Landing hits builds up levels that you use to cast elemental spells. One of the most bizarre things about Chrono Cross’ combat is that you can only use a spell one time per battle, which is kind of annoying. Granted, you’ll have enough equipped that this isn’t a huge deal, but it’s a nifty way of not having to deal with mana points. In classic Square fashion, spells are large and flashy and you can elect to choose their ability levels based on how you allocate them. There are a ton of elements to use, plus there’s a system in place where repeatedly using elements until you change the field’s element color to the one in question, which will increase that element’s damage.
You’ve looked better
So, yes, Chrono Cross is still a wonderful game. This remaster, on the other hand, could have been better. For one, people figured out how to get the game to run at 60 fps in emulators a while ago. But the framerate here is low and erratic. Character movement is choppy, camera movement judders. It just looks and feels kind of bad, often even worse than it’d be in an emulator. The initial announcement trailer also showed off some nicely remastered FMVs, which are nowhere to be seen here. They’re all horribly grainy and artifacted to hell and back. The trailer was purely misleading.
Plenty of people are also experiencing large amounts of crashes or instances of rooms not loading. Character models, while notably improved in battle, still have that jittery paper-mache look that the PlayStation 1 was plagued by, leading some to wonder if this is an emulation and not actually a port. You can choose between classic and “new” graphics in the launcher. The main differences are the aforementioned character models, a new font, new character portraits, and a filter for the background. The background filter is one of the more irksome issues in Chrono Cross: The Radical Dreamers Edition.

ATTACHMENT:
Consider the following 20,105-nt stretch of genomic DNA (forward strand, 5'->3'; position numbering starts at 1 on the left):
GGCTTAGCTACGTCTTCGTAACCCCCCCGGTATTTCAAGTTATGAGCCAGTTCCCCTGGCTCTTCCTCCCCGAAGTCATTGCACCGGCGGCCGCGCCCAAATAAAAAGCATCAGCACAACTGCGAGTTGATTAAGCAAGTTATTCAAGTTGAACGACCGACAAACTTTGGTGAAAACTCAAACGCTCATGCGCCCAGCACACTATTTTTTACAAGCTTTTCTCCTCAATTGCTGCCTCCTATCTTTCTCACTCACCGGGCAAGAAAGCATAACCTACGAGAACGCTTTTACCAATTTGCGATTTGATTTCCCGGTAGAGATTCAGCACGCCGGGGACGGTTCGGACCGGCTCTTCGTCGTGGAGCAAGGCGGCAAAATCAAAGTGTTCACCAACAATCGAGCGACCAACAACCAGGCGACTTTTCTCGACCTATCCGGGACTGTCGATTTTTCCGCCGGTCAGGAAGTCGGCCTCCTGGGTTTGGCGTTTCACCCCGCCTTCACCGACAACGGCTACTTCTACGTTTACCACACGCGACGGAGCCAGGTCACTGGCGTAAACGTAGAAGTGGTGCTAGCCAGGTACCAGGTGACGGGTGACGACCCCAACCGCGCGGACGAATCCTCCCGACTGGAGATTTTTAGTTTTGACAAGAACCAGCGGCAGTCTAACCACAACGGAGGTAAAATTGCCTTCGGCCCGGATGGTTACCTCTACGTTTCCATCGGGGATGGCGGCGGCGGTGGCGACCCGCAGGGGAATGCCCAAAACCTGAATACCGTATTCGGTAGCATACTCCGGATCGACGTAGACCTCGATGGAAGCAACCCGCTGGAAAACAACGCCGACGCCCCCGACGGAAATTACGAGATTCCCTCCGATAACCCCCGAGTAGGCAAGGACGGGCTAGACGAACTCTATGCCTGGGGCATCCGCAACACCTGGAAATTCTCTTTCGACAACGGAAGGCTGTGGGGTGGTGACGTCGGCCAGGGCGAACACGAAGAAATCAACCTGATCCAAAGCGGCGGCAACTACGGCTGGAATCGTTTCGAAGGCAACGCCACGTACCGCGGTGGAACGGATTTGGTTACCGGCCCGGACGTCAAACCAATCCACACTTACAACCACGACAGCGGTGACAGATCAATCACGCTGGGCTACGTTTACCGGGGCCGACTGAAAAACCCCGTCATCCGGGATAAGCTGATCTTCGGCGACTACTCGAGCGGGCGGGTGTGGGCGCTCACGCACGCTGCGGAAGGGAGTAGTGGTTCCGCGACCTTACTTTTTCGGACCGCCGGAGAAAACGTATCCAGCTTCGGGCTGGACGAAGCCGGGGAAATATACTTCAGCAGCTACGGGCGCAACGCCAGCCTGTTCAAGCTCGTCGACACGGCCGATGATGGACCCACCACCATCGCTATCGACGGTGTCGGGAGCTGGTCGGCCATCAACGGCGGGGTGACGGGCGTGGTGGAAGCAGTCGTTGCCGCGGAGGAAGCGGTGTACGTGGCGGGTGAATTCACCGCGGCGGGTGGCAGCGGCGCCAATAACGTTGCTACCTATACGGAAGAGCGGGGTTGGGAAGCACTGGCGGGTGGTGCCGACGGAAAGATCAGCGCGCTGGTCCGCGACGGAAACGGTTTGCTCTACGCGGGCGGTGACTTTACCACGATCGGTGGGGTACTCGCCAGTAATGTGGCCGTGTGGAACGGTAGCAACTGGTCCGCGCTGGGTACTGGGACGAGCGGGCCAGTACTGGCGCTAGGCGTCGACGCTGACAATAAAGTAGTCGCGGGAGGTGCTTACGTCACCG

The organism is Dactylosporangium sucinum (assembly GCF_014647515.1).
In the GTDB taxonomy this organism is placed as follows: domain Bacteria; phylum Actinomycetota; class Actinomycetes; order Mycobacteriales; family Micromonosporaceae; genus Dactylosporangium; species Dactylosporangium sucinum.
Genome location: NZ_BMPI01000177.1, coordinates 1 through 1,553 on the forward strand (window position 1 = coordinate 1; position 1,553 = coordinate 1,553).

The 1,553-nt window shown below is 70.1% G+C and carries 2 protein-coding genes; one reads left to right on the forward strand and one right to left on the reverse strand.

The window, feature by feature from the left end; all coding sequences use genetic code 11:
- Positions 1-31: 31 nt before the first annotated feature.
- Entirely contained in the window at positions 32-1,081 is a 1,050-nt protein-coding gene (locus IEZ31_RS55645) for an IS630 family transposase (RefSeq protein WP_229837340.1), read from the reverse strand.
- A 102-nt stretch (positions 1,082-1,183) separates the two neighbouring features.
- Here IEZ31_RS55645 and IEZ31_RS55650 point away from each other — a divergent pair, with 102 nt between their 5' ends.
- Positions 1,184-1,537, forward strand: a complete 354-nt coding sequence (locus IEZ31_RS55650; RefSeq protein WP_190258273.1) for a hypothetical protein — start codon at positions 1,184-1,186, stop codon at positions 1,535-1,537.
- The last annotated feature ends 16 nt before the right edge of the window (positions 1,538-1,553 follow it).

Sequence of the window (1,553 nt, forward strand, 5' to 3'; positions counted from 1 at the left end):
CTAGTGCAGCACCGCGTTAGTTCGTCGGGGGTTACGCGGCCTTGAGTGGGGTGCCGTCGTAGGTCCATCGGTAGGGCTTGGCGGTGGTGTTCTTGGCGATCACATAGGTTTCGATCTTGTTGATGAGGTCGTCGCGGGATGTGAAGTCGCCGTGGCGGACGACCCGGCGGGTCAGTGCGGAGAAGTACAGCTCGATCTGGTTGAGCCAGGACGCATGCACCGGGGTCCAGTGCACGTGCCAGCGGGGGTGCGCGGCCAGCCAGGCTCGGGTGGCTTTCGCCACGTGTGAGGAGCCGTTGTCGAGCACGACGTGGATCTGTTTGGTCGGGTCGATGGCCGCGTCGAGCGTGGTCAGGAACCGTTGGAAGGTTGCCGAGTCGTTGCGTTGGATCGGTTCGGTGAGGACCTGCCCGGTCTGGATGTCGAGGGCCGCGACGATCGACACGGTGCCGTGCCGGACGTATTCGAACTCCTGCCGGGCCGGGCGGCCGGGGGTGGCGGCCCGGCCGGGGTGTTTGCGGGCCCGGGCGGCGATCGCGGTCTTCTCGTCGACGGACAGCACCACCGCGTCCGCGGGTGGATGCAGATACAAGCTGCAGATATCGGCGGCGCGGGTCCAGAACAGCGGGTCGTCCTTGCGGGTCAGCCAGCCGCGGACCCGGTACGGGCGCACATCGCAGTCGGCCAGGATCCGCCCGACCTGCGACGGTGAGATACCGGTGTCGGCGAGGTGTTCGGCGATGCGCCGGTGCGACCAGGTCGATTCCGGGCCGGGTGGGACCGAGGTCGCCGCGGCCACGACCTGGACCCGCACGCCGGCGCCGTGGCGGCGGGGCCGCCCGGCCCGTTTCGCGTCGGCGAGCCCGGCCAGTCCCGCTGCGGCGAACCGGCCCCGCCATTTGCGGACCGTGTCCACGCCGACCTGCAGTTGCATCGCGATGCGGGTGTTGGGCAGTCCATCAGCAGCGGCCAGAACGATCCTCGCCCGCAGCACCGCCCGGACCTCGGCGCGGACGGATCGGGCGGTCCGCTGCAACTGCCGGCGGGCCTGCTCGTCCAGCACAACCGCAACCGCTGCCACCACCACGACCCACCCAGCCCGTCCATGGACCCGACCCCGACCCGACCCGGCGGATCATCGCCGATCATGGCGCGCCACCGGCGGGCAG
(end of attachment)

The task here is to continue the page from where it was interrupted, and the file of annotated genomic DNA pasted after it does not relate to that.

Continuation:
It doesn’t look bad, but, a few years ago, fans AI-upscaled the backgrounds and put them in the game. Alongside the 60 fps patch, Chrono Cross: The Radical Dreamers Edition isn’t even close to the best-looking or even best-feeling way to play Chrono Cross, especially for people who are playing on PC. I’m not confident any of this will get improved, either. Thankfully, the game is pretty beloved, so I’m sure some modders will be more than happy to make this version more on par with how people with emulators have been experiencing the game for some time. It’s just a shame that such an amazing game got such a lackluster remaster.
Chrono Cross: The Radical Dreamers Edition is likely worth it at $20 considering how many hours of greatness it contains. However, a lot of people will honestly still be better off playing the better emulated version, at least until this one gets sufficiently modded. On the other hand, this version has some quality of life features, but the best of these (fast forward) is also available on emulators. The others (invincibility, auto-battle, turning off random encounters) won’t be all that interesting to people who already loved the game. This is all fairly disappointing, but Square Enix almost always flubs these remasters, so I can’t say I’m all that surprised. I look forward to seeing what the modders can do with things, though.